"As one of the survivors, I was brought up to have faith in the Lord, and one of my favourite sayings is, It takes a lot of faith to be at peace with this world."""
The fascinating story of the start of modern electronic warfare, World War II, 1943. Everett Hepton, RAF Squadron, Alton, Norfolk, England. R182001, Hepton, J. E., Warrant Officer, 1st Class.
In World War II, not many people are aware that a squadron of American-built B-17 bombers operated with the RAF on night opps, with Commonwealth crews. Early in 1944, a new weapon was introduced to protect our crews and confuse the enemy. We at 214, 100 Group, at Alton, Norfolk, operated as bomber support, taking part in the thousand plane raids over Germany. Our bomb bays were filled with electronic gear and transformers to jam the enemy communications, ground to air, or ground to ground. We carried a crew member fluent in the German language, to confuse the enemy night fighters and ground defences. It was our duty to circle the target for some twenty minutes, jamming the airwaves at our maximum height of about 27,000 feet. I can recall looking up one time from my turret, seeing a Lancaster flying above and towards us with her bomb bays wide open. What a feeling!
The Lancs and Stirlings could fly both higher and faster, even carrying a blockbuster. From my perch, I could see the devastation of the bombs bursting - great fires, searchlights all about us, bursting shells called flak, and the smell of TNT, and the night sky was lit up like false daylight.
The B-17 was called the Flying Fortress. Rightly so, because of our heavy armament. We had five air gunners, with eleven 50-calibre machine guns. The German night fighters stayed out of our reach. Sometimes shadow us, but not attack. The odds were fairly even, but our losses were about twenty percent, the same as Bomber Command.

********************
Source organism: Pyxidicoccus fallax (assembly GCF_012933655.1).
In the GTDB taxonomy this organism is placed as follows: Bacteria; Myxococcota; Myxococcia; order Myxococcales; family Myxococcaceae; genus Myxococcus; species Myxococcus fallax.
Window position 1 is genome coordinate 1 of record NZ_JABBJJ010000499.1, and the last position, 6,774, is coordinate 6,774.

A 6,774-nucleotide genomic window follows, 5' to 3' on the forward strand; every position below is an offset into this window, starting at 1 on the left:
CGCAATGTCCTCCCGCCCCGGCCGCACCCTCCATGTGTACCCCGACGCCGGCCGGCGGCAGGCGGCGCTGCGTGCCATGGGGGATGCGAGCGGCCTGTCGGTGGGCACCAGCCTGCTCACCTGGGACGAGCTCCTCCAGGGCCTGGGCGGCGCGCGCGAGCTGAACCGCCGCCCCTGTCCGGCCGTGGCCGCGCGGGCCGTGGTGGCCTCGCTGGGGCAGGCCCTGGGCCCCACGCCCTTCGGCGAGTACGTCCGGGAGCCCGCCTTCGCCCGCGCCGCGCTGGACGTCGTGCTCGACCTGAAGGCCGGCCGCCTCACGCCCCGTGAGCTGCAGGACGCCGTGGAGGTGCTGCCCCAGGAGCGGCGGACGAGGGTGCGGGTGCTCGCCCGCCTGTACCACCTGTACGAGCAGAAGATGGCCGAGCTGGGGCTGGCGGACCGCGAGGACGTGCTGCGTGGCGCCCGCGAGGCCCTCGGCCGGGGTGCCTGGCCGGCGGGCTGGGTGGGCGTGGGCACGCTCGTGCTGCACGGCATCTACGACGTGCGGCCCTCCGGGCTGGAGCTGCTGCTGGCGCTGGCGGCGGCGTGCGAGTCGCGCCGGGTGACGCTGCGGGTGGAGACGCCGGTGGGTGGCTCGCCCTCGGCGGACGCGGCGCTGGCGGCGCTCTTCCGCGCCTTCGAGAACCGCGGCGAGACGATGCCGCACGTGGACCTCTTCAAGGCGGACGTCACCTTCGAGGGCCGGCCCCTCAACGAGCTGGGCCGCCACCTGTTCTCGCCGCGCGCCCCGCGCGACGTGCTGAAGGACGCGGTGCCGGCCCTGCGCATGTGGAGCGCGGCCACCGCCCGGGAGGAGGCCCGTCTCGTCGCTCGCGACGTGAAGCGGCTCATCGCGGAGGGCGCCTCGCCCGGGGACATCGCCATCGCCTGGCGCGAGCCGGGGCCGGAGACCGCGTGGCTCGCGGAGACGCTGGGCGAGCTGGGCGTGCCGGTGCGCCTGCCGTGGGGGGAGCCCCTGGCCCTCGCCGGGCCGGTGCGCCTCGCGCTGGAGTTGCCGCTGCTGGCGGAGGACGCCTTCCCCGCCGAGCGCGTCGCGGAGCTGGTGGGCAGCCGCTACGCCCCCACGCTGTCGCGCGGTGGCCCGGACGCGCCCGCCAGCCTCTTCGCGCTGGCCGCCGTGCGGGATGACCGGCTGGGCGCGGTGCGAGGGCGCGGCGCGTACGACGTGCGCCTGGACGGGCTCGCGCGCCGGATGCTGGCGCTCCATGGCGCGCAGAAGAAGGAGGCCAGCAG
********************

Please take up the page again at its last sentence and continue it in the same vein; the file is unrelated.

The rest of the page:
Another one of our tactics was to drop tin-foil that had been cut in strips, size and length technically designed. The two waist gunners had a shoot at their gun position to drop the bundles at designated times, in sequence. This tin-foil showed up on the enemy radar. Five of our aircraft could simulate a thousand plane raid.
My longest trip was eleven hours, to the city of Stettin, some forty miles from Berlin. The most frightening was the city of Kiel. I can recall hooking into my parachute. I thought, "This is it." But our cool pilot zig-zagged the flack, and we got out of that jam.
By December, 1944, I'd flown thirty-four trips over enemy territory, after which I was repatriated and sent home on the Queen Mary to New York. What can I say? My mother-in-law, God bless her, said to me, "The Lord wouldn't take me, and the Devil didn't want me." As one of the survivors, I was brought up to have faith in the Lord, and one of my favourite sayings is, "It takes a lot of faith to be at peace with this world." Everett J. Hepton, Royal Canadian Air Force.